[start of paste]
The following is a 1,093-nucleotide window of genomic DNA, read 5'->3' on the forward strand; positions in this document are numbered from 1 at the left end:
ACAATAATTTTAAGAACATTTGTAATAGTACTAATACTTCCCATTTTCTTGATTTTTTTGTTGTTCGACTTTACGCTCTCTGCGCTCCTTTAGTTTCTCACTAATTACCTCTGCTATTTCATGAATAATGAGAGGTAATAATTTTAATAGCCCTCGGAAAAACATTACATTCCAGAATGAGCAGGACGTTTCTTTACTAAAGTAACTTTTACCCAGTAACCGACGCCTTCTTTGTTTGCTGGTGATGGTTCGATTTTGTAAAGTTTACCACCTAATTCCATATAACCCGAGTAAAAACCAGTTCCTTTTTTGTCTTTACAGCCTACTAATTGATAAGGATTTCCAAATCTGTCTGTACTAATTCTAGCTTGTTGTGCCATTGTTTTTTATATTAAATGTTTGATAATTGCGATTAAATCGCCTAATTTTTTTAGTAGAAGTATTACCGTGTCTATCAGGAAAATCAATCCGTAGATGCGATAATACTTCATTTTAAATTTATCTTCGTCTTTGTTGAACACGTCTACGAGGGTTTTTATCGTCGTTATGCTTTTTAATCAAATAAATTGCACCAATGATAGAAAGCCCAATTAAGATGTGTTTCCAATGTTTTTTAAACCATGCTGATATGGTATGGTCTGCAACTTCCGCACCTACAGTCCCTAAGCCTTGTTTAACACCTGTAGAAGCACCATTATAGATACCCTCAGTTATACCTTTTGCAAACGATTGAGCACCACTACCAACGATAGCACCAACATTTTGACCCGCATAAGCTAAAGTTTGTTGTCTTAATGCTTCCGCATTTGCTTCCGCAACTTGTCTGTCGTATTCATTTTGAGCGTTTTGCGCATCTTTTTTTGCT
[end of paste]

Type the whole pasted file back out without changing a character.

The following is a 1,093-nucleotide window of genomic DNA, read 5'->3' on the forward strand; positions in this document are numbered from 1 at the left end:
ACAATAATTTTAAGAACATTTGTAATAGTACTAATACTTCCCATTTTCTTGATTTTTTTGTTGTTCGACTTTACGCTCTCTGCGCTCCTTTAGTTTCTCACTAATTACCTCTGCTATTTCATGAATAATGAGAGGTAATAATTTTAATAGCCCTCGGAAAAACATTACATTCCAGAATGAGCAGGACGTTTCTTTACTAAAGTAACTTTTACCCAGTAACCGACGCCTTCTTTGTTTGCTGGTGATGGTTCGATTTTGTAAAGTTTACCACCTAATTCCATATAACCCGAGTAAAAACCAGTTCCTTTTTTGTCTTTACAGCCTACTAATTGATAAGGATTTCCAAATCTGTCTGTACTAATTCTAGCTTGTTGTGCCATTGTTTTTTATATTAAATGTTTGATAATTGCGATTAAATCGCCTAATTTTTTTAGTAGAAGTATTACCGTGTCTATCAGGAAAATCAATCCGTAGATGCGATAATACTTCATTTTAAATTTATCTTCGTCTTTGTTGAACACGTCTACGAGGGTTTTTATCGTCGTTATGCTTTTTAATCAAATAAATTGCACCAATGATAGAAAGCCCAATTAAGATGTGTTTCCAATGTTTTTTAAACCATGCTGATATGGTATGGTCTGCAACTTCCGCACCTACAGTCCCTAAGCCTTGTTTAACACCTGTAGAAGCACCATTATAGATACCCTCAGTTATACCTTTTGCAAACGATTGAGCACCACTACCAACGATAGCACCAACATTTTGACCCGCATAAGCTAAAGTTTGTTGTCTTAATGCTTCCGCATTTGCTTCCGCAACTTGTCTGTCGTATTCATTTTGAGCGTTTTGCGCATCTTTTTTTGCT